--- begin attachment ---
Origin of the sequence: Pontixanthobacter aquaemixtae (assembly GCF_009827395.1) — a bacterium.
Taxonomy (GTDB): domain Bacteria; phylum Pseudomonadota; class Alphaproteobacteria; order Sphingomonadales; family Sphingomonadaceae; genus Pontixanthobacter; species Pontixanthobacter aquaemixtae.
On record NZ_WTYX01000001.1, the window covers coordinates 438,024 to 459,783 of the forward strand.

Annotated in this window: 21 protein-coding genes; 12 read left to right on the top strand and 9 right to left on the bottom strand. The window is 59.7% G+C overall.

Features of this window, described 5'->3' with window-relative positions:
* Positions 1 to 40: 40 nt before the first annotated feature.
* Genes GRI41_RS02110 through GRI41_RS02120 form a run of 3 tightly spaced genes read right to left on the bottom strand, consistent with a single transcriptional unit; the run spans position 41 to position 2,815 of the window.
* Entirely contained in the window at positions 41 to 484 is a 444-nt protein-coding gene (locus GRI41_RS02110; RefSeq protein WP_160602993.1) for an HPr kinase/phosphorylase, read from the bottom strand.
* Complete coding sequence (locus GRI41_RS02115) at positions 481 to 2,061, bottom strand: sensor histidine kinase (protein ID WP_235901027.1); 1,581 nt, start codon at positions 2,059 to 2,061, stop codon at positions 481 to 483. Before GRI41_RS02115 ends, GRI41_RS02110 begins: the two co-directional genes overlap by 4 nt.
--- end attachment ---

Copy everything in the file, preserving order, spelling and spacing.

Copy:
Origin of the sequence: Pontixanthobacter aquaemixtae (assembly GCF_009827395.1) — a bacterium.
Taxonomy (GTDB): domain Bacteria; phylum Pseudomonadota; class Alphaproteobacteria; order Sphingomonadales; family Sphingomonadaceae; genus Pontixanthobacter; species Pontixanthobacter aquaemixtae.
On record NZ_WTYX01000001.1, the window covers coordinates 438,024 to 459,783 of the forward strand.

Annotated in this window: 21 protein-coding genes; 12 read left to right on the top strand and 9 right to left on the bottom strand. The window is 59.7% G+C overall.

Features of this window, described 5'->3' with window-relative positions:
* Positions 1 to 40: 40 nt before the first annotated feature.
* Genes GRI41_RS02110 through GRI41_RS02120 form a run of 3 tightly spaced genes read right to left on the bottom strand, consistent with a single transcriptional unit; the run spans position 41 to position 2,815 of the window.
* Entirely contained in the window at positions 41 to 484 is a 444-nt protein-coding gene (locus GRI41_RS02110; RefSeq protein WP_160602993.1) for an HPr kinase/phosphorylase, read from the bottom strand.
* Complete coding sequence (locus GRI41_RS02115) at positions 481 to 2,061, bottom strand: sensor histidine kinase (protein ID WP_235901027.1); 1,581 nt, start codon at positions 2,059 to 2,061, stop codon at positions 481 to 483. Before GRI41_RS02115 ends, GRI41_RS02110 begins: the two co-directional genes overlap by 4 nt.